Your page size is impacted by the images, scripts, HTML, stylesheets, videos, and other elements you may have on a page.

When you have more elements on your page, the page loads more slowly, which can result in a slow website overall if all the pages load like snails.

08. Too Many Ads

It can be tempting to maximize the monetization of your website by including space for a large number of advertisements. Unfortunately, these page elements can sometimes use complex animations or high-resolution graphics that will ultimately slow down your site. The more ads that are used on your site, the more that a viewer has to load in order to see your site. This can easily add up to a much slower website.

09. Not Making Use of Caching Techniques

Caching is known to improve the performance of websites by leaps and bounds. If you’re not caching, you’re missing out. It’s a technique that let’s you store frequently used data points in the ‘cached memory’.

Any subsequent requests for the same content gets served from the cached memory, thus speeding up the whole data retrieval process.

By implementing browser/HTTP caching and server-side caching, you are likely to experience a huge improvement in the performance of your website.

10. Too many social sharing buttons

It’s important to allow your users to share your pages on social media quickly, it can slow down your page load time if you have too many social sharing buttons.

In order for these buttons to do their job, you have to add them to your site as a plugin. They also need to first retrieve data from their respective social media site every time they’re used.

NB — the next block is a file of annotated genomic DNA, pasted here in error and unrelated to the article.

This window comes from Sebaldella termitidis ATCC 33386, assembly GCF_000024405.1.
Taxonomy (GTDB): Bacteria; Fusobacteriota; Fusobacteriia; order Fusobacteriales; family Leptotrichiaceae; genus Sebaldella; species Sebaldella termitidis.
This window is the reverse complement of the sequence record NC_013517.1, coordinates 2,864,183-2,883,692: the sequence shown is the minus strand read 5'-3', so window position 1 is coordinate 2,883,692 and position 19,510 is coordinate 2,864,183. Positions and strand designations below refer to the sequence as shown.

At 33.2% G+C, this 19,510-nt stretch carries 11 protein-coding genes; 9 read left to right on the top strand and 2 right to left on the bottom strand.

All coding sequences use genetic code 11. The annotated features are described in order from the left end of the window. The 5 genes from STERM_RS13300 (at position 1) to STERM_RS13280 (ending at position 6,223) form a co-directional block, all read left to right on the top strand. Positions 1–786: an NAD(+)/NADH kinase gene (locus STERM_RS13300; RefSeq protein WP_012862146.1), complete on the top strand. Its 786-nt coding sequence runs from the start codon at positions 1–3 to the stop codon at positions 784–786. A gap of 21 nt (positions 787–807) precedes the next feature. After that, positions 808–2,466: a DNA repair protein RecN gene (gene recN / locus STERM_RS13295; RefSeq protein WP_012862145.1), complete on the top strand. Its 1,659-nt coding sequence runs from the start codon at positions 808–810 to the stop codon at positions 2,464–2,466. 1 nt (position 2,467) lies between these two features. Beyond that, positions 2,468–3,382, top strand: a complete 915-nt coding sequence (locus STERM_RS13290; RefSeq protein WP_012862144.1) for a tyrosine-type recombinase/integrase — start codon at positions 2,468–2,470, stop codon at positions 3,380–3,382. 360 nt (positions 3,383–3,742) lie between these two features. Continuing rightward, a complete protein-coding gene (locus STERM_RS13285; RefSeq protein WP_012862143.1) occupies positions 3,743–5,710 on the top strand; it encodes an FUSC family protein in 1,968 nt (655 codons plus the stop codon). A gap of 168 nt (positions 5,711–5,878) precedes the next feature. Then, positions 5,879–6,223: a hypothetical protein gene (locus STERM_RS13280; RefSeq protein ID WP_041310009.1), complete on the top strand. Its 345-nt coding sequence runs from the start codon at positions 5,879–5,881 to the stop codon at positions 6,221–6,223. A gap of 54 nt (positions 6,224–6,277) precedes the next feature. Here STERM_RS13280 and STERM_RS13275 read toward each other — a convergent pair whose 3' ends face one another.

For example, if you have a Facebook and Twitter sharing button on your website, both social media sites get requests for specific data in order for the button to work correctly. If you only have a few buttons, that’s not a big deal.

But using a share button for every single social platform is a problem.

11. High website traffic

High website traffic is another reason for a website loading slow.

Even though information moves at the speed of light, websites can only accommodate so many visitors before slowing down. The amount of visitors that a site can handle is determined by its bandwidth.

Bandwidth is a technical term that means how much information an Internet connection can handle in any given amount of time. Larger bandwidths — often called “broadband” — deliver information more quickly and accommodate more visitors.

This is what it means when you see the unit “Mbps,” which stands for megabits per second. This lets you know how much data is transferred every second through your Internet connection.

12. Unclean Code

Another common culprit for website slowness is unclean coding. When you make your website, excessive white spaces, inline stylings, empty new lines and unnecessary comments can make the website stylesheet grow larger in size.